How to build an effective vulnerability management program
The concept of vulnerability management has undergone a number of changes in the last few years. It is no longer simply a synonym for vulnerability assessment, but has grown to include vulnerability prioritization, remediation and reporting.
It has also grown in scope: vulnerabilities don’t just affect IT networks and databases, but also applications, cloud infrastructures, container environments, the mobile infrastructure, IoT devices and OT networks.
It is now expected that a comprehensive enterprise vulnerability management program must cover all those bases.
Responding to demand
“The increasing adoption of hybrid environments poses some interesting challenges for vulnerability management,” Syed Abdur Rahman, Director of Products with unified risk management provider Brinqa, told Help Net Security.
“For instance, a crucial aspect of vulnerability management is maintaining an accurate and context-rich asset inventory. With hybrid environments that scale dynamically based on resource demand, assets are added or removed automatically. How do we keep an accurate inventory in this scenario?”
Fortunately, the cybersecurity community has responded to the demand and has provided tools and solutions dedicated to assessment and monitoring of these environments. But it is on the companies themselves to integrate them effectively into existing security policies and mandates.
Tools at your disposal
A well-designed, effective vulnerability management program is, of course, essential for all businesses, but it’s of crucial importance to large organizations, Abdur Rahman feels.
“A typical medium to large sized organization, at any given time, is analyzing and responding to hundreds of thousands (if not millions) of unique vulnerabilities across their network, application and cloud infrastructure. These vulnerabilities represent a primary attack surface that can be exploited by malicious actors,” he explained.
“The problem is further complicated by the fact that to monitor and scan the entire technology infrastructure, many different types of scanning and assessment tools have to be used. These tools are often sourced from different vendors and follow different nomenclature and methodologies.”
The tools include:
- Vulnerability scanning tools (for assessing the network infrastructure)
- Static application testing (SAST), dynamic or web application testing (DAST), Software Composition Analysis (SCA) (for identifying software vulnerabilities)
- Dedicated, specialized monitoring and assessment tools for business applications (e.g., SAP, Oracle), cloud and container infrastructure, mobile, IoT and OT environments.
Their capabilities can be supplemented with penetration testing or bug bounty programs, but the effectiveness of a vulnerability management program depends on how well organizations orchestrate them toward the common goal of reducing the risks posed to the organization.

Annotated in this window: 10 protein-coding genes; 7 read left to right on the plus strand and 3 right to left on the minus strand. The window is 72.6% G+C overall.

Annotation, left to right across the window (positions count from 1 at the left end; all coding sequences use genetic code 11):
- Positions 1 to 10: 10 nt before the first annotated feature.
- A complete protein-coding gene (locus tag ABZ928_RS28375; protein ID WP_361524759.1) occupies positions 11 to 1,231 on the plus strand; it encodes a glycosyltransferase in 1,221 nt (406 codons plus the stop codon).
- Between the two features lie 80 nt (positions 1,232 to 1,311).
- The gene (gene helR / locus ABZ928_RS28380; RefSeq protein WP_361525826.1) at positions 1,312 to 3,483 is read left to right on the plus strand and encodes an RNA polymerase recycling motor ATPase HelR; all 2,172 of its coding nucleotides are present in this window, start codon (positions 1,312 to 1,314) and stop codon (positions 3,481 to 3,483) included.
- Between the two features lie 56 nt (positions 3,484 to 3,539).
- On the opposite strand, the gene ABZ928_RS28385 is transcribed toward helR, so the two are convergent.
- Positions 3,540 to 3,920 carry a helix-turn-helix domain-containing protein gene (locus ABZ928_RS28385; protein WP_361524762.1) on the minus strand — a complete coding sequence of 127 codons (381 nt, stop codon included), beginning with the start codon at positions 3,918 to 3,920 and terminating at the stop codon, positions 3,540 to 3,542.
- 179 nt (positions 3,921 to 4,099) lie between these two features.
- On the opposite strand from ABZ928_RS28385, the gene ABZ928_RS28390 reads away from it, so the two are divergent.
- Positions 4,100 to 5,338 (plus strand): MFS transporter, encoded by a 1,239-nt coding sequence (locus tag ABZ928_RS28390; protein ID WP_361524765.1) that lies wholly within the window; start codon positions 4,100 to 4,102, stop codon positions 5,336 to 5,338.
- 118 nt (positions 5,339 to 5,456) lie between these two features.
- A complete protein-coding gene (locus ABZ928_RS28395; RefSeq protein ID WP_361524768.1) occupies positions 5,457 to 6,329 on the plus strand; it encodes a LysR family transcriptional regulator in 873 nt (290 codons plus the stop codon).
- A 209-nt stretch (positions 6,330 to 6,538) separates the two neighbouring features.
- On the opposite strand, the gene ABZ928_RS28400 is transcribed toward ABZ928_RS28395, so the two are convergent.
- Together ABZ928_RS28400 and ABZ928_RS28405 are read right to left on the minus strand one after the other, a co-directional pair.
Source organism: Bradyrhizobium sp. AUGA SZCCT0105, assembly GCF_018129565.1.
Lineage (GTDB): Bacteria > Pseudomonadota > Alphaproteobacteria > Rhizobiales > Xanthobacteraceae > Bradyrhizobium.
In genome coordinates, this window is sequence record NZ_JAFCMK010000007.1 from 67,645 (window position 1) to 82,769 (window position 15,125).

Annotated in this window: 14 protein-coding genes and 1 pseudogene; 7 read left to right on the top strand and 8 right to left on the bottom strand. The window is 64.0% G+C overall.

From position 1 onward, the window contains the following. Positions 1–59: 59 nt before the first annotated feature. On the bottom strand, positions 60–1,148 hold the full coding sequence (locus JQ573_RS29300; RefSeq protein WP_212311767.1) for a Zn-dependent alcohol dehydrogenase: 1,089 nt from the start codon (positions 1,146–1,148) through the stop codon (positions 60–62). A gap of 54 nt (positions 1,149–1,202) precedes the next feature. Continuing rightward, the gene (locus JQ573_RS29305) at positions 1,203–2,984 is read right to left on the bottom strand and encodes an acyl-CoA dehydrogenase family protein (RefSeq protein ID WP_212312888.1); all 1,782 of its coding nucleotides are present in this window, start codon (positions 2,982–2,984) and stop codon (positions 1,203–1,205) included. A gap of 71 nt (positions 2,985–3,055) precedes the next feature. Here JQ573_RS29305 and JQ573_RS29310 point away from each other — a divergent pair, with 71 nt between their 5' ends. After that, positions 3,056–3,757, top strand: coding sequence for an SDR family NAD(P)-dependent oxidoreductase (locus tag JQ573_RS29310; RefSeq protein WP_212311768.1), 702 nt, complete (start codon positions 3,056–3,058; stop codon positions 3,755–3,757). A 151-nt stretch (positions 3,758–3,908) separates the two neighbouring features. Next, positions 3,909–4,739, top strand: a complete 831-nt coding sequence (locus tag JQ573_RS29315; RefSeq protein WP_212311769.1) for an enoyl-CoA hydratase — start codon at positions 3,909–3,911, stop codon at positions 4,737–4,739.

In the future, Abdur Rahman expects to see more orchestration capabilities driving towards more automated remediation.
Must haves and pitfalls to avoid
The essential features of a robust vulnerability management product are data connectors, an open risk prioritization model, automated remediation management and an analytics interface for informing and engaging all relevant stakeholders.
“For effective vulnerability prioritization, we must correlate and analyze data from a variety of sources. Risk prioritization should reflect each organization’s unique technology ecosystem and cybersecurity mandates, and automated ticket creation and validation is important for remediation efficiency and consistency,” he noted.
The (most overlooked) pitfalls to avoid are a black-box approach to risk prioritization, fixed scope and lack of automation.
Organizations must have visibility into and control over their risk prioritization methodology, so they may be certain that their most valuable assets are being protected, and organizations’ digital transformation must be accompanied by growing (i.e., widened) vulnerability management programs that cover and secure the expanded scope.
“Often, organizations think that lack of process automation can be remediated by throwing additional resources at the problem,” he also pointed out.
“However, automation does more than reduce resource requirements. Automation is necessary for accurate, consistent efforts and must be extensively used during vulnerability data collection, risk analysis, prioritization, remediation management and reporting.”
Advice for CISOs
CISOs must realize that the goal of vulnerability management is not to reduce the number of vulnerabilities or fix all “critical” vulnerabilities, but to reduce the risks posed to their organization by these vulnerabilities.
“Demand that progress be measured and communicated in terms of risk reduction,” he advised.
CISOs should also be aware that an accurate, context-rich asset inventory can have a tremendous, positive impact on the effectiveness of their vulnerability management program.
“The building blocks for this ideal inventory exist in your IT and security infrastructure today. All that is required, is to bring them all together,” he added.
Lastly, they should aim to make business a true stakeholder in cybersecurity. “An application business owner is the individual most incentivized to ensure its security. Empower business users to be involved in the identification, escalation and remediation of risk.”